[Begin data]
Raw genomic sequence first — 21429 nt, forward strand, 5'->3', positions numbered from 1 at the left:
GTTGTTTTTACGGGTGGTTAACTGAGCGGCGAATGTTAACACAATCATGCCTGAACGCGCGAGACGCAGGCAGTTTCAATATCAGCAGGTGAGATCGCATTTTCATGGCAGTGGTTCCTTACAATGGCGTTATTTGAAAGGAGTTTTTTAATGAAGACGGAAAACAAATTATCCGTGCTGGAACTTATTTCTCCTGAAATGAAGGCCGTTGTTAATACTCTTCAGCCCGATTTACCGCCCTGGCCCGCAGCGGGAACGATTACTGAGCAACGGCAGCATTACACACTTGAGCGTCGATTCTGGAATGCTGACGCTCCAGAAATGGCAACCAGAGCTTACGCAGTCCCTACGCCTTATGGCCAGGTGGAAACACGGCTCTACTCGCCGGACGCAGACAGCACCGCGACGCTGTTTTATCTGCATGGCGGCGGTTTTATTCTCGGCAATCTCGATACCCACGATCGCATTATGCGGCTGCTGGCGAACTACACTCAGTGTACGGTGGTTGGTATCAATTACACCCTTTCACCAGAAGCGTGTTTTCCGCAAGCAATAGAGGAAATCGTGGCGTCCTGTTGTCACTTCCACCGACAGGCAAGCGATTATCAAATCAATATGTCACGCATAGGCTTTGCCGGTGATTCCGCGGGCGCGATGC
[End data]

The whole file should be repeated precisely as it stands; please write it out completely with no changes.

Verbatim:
Raw genomic sequence first — 21429 nt, forward strand, 5'->3', positions numbered from 1 at the left:
GTTGTTTTTACGGGTGGTTAACTGAGCGGCGAATGTTAACACAATCATGCCTGAACGCGCGAGACGCAGGCAGTTTCAATATCAGCAGGTGAGATCGCATTTTCATGGCAGTGGTTCCTTACAATGGCGTTATTTGAAAGGAGTTTTTTAATGAAGACGGAAAACAAATTATCCGTGCTGGAACTTATTTCTCCTGAAATGAAGGCCGTTGTTAATACTCTTCAGCCCGATTTACCGCCCTGGCCCGCAGCGGGAACGATTACTGAGCAACGGCAGCATTACACACTTGAGCGTCGATTCTGGAATGCTGACGCTCCAGAAATGGCAACCAGAGCTTACGCAGTCCCTACGCCTTATGGCCAGGTGGAAACACGGCTCTACTCGCCGGACGCAGACAGCACCGCGACGCTGTTTTATCTGCATGGCGGCGGTTTTATTCTCGGCAATCTCGATACCCACGATCGCATTATGCGGCTGCTGGCGAACTACACTCAGTGTACGGTGGTTGGTATCAATTACACCCTTTCACCAGAAGCGTGTTTTCCGCAAGCAATAGAGGAAATCGTGGCGTCCTGTTGTCACTTCCACCGACAGGCAAGCGATTATCAAATCAATATGTCACGCATAGGCTTTGCCGGTGATTCCGCGGGCGCGATGC